In the 1960s, our investigations took us into several unusual situations.    On our noon news, we reported the Dow-Jones Industrial Average.   We noticed that after the numbers were telecast, we were getting several phone calls into our newsroom asking for the numbers.   We soon learned why people were calling.   Illegal numbers dealers were using the Dow-Jones numbers at noon to determine their winners.   This was decades before the legal Georgia Lottery.       Our investigation uncovered several numbers dealers operating on Auburn Avenue in Atlanta.    The Georgia Bueau of Investigation became involved because we suspected the Atlanta police were ignoring the numbers games.    So GBI work- clothes- clad GBI agents built a platform  at the top of a utility pole near the suspected largest dealer.   They enclosed the platform with a tent like structure.  One of our photographer-investigators was on the platform with a camera.    There with him was GBI agent Bob Hightower.   A Georgia Power supervisor noticed the platform and confirmed with his office that they didn’t have any work going on there.    The supervisor climbed the pole.    He opened one of the flaps to be greeted by Hightower’s pistol pointed directly at his head.  Our photographer-investigator told me that he saw the supervisor’s face turn white.   Hightower identified himself as a GBI agent and with a few choice words told the supervisor not to interfere with the investigation.  The supervisor was quickly back on the ground and gone.

Tom Brokaw was my photographer

February 23, 2010

The year was 1965.     I was the first television investigative reporter in the southeast, one of only 3 or 4 in the nation.   Many law enforcement officers trusted me with confidential information because they knew I would not share it with anyone except my boss, Ray Moore.    I shot, wrote and edited all of my stories so there was little chance of a leak that might warn the bad guys that I was on their case.   So I was reluctant when Ray Moore asked me to take Tom Brokaw with me on a raid of an illegal cock fighting operation in north Georgia.  Tom had been with us for a couple of months and worked mainly inside the station as an anchor.   Georgia Bureau of Investigation Chief Barney Ragsdale was skittish about bringing another person into the loop.    I told Tom of my and Ragsdale”s misgivings.    Tom assured me that he knew how to keep a confidence.  I believed him…so we set out together with the officers.    I worked with a heavy auricon camera with magnetic stripe sound.    I mounted it on a shoulder brace which digs into your shoulder and abdomen.   After the raid and the bad guys were in custody, I was ready to shoot a “standup” with me in front of the camera.  Normally I would remove the camera from the shoulder brace and set it on a tripod.    But Tom volunteered to wear the shoulder brace and shoot my standup.      I, in turn, shot one of Tom.   Each of us filed stories that were used on our various newscast.   A few months later, Tom moved on to  NBC.   Tom had spent about a year with WSB.   Little did I know at the time what an on-air talent had been my photographer or where his talents would take him.

They call it the “Frog Hop”

February 22, 2010

Rows and rows of miniature frogs are the awards for the Frog Hop 5K Sunday near Athens, Georgia.  There’s a lake in Sandy Creek Park where the race is run.  I’m guessing that frogs are known to frequent the lake and the banks surrounding it.

Stroke survivor Will Chamberlin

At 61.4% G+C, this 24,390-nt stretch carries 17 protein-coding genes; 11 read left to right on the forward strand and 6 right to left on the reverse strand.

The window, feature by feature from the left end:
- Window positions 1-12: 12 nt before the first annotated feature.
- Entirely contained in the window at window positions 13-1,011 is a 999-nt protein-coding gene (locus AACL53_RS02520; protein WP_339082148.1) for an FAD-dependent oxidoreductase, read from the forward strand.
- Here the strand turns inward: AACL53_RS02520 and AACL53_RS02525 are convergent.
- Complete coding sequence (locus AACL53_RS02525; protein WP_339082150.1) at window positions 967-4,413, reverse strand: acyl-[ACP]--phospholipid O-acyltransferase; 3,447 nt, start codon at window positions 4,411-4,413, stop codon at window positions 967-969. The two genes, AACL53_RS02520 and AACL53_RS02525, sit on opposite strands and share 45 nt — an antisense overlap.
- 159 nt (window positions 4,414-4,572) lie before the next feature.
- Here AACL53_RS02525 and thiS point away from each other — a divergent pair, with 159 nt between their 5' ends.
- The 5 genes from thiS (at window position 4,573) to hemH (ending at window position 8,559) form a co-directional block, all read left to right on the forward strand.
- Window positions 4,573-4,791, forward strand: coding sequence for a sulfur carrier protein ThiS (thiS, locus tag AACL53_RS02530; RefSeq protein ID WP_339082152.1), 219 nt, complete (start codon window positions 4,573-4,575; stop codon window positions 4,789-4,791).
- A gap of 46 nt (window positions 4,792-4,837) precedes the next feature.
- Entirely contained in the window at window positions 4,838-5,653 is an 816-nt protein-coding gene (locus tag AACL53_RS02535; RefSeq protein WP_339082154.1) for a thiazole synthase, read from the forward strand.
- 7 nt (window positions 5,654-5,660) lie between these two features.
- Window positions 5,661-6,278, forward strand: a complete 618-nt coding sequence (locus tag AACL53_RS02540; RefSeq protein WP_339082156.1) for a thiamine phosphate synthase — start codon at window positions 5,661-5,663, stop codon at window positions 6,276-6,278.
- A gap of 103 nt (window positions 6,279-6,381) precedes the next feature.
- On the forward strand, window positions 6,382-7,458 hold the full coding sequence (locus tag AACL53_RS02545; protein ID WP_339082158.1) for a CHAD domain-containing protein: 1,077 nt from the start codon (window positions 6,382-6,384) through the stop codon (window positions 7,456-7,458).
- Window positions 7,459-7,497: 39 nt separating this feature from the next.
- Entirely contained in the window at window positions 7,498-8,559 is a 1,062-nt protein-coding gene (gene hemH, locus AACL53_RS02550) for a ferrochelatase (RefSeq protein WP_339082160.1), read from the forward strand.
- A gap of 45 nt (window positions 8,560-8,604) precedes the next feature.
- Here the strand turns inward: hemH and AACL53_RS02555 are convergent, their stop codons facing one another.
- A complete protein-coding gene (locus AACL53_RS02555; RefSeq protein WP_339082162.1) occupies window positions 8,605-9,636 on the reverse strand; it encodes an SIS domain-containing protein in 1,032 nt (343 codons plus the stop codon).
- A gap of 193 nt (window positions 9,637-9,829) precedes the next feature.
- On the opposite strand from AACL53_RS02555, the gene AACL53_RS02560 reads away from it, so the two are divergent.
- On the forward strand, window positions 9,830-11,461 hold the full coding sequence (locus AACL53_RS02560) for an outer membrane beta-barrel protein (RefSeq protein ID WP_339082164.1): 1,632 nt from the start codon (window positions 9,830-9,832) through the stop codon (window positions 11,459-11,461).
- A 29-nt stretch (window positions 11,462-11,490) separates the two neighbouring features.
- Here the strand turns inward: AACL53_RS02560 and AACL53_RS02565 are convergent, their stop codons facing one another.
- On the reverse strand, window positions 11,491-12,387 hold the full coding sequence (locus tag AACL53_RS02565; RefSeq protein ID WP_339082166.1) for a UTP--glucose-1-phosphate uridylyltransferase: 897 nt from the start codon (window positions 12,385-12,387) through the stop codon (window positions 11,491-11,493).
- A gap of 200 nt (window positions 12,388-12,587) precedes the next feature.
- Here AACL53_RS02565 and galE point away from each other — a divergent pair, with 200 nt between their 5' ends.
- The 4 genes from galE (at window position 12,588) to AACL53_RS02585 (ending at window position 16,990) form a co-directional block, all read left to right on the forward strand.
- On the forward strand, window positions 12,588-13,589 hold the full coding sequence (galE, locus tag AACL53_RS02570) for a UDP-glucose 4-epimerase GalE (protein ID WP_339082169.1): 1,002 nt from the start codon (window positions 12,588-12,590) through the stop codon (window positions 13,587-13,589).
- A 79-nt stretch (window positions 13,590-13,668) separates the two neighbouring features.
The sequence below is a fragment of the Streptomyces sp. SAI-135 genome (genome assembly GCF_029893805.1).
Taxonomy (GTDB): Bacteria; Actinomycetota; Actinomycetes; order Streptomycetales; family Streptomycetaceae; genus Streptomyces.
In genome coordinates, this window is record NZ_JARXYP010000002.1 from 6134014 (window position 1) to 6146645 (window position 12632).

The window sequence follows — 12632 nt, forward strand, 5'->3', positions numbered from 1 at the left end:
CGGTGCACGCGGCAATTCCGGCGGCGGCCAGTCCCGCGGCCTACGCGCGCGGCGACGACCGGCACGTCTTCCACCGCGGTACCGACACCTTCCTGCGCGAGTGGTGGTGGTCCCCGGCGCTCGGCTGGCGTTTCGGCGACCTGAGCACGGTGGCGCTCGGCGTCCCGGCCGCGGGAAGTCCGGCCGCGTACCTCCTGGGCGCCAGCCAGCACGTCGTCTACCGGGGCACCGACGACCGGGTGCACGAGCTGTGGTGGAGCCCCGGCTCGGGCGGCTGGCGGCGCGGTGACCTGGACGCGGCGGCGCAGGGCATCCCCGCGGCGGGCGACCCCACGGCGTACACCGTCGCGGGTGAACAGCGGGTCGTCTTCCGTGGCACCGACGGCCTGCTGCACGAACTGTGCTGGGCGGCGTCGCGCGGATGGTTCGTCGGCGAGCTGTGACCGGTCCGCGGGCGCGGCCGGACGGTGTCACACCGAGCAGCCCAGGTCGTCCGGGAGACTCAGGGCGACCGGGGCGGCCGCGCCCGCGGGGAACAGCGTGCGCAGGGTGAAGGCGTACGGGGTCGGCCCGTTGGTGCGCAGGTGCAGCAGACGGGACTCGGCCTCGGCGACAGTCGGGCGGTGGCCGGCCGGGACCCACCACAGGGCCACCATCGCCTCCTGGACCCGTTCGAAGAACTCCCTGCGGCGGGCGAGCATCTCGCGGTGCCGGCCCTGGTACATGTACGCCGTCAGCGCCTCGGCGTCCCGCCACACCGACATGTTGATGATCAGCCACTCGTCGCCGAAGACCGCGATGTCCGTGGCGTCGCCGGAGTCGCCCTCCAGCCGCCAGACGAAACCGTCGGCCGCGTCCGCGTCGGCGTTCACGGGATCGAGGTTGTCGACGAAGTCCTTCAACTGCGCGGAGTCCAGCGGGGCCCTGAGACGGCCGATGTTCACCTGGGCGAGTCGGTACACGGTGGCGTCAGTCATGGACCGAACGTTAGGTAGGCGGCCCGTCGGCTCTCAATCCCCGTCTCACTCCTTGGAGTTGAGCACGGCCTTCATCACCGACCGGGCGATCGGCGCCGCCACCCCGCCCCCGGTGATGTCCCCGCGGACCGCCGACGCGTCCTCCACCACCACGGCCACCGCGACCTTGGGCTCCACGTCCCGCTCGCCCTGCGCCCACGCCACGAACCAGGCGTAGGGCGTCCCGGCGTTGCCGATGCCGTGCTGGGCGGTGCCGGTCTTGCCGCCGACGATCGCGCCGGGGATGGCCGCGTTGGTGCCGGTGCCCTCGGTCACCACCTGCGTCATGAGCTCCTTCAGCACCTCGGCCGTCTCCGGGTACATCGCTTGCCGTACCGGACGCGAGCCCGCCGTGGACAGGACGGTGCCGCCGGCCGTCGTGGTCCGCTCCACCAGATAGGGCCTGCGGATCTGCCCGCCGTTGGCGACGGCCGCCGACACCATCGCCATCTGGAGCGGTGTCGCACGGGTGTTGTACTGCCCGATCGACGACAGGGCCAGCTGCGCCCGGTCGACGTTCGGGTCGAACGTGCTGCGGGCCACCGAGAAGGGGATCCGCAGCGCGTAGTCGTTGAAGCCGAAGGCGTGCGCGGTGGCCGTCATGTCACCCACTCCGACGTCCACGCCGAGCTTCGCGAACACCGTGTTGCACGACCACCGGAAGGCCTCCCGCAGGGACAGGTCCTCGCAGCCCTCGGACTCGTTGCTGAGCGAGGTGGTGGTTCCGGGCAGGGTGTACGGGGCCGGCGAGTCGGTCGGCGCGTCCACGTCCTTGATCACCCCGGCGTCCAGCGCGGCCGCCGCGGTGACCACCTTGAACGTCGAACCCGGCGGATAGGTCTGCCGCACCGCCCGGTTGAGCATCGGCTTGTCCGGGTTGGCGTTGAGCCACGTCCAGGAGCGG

Stroke survivor Will Chamberlin was there demonstrating how quickly he’s recovering.   The improvement in his speech is remarkable.  You can hear the difference every week.

I was among the hundreds of people at the Frog Hop to run-walk the roads through the park.   I didn’t see a single frog ….except for the awards.

I did have a little hop in my step at the finish.

Tootin’ my own horn

February 21, 2010

My wife, Gisela, and I were among those gathered Saturday for the National Academy of Television Arts and Sciences (Southeast)induction of  Gold and Silver Circle honorees.   We’re at the “Grand Hyatt Buckhead” in Atlanta.

Gold and Silver Circle Honorees

Six of these men are Silver Circle inductees with at least 25 years in television either in front of the camera or behind the scenes.  NATAS honored me as the only Gold Circle inductee with 50 plus years in the business.

WSB Group

Several of my colleagues from WSB led the applause.  In the front:  Ray Moore (sitting),(next row left to right)  v.p. and General Manager Bill Hoffman, Monica Pearson, Me, News Director Marian Pittman, former WSB Photographer Scott Wardell.  (Back row:  Chuck Dowdle, and John Pruitt.  Here’s a segment of the celebration.  My son, Scott, was shooting the pictures. Scott was the one running across the floor back to the video camera as I was beginning to speak.

Grammatical peeves

February 20, 2010

In a Dear Abby column from 1992, she invited her readers to send her their pet grammatical peeves.   At the top of the list was all those  “you knows” and a close second was beginning every sentence with “basically”.    Abby had a long list in 92.   In 2010, mine is short.   My biggest peeve is the use of the preposition “between”.    A preposition requires that the objective case follow it.  For example, how many times have you heard announcers on the radio or television say, “between you and I”?     “I” is the subjective case.    “Me” is objective.   Therefore, it should be “between you and me”.       I could go on and on as Dear Abbey did, but persuading just one announcer to follow this rule of grammar would be a victory.

Snow storms past

February 19, 2010

If we learn from history, we know we’re not likely done with with snow and ice this winter.    For example,  1992 was a year we had snow in March.   Here’s a look back at 92.    CAN IT BE ONLY A WEEKEND AGO THAT WE WERE SEEING THIS IN METRO ATLANTA!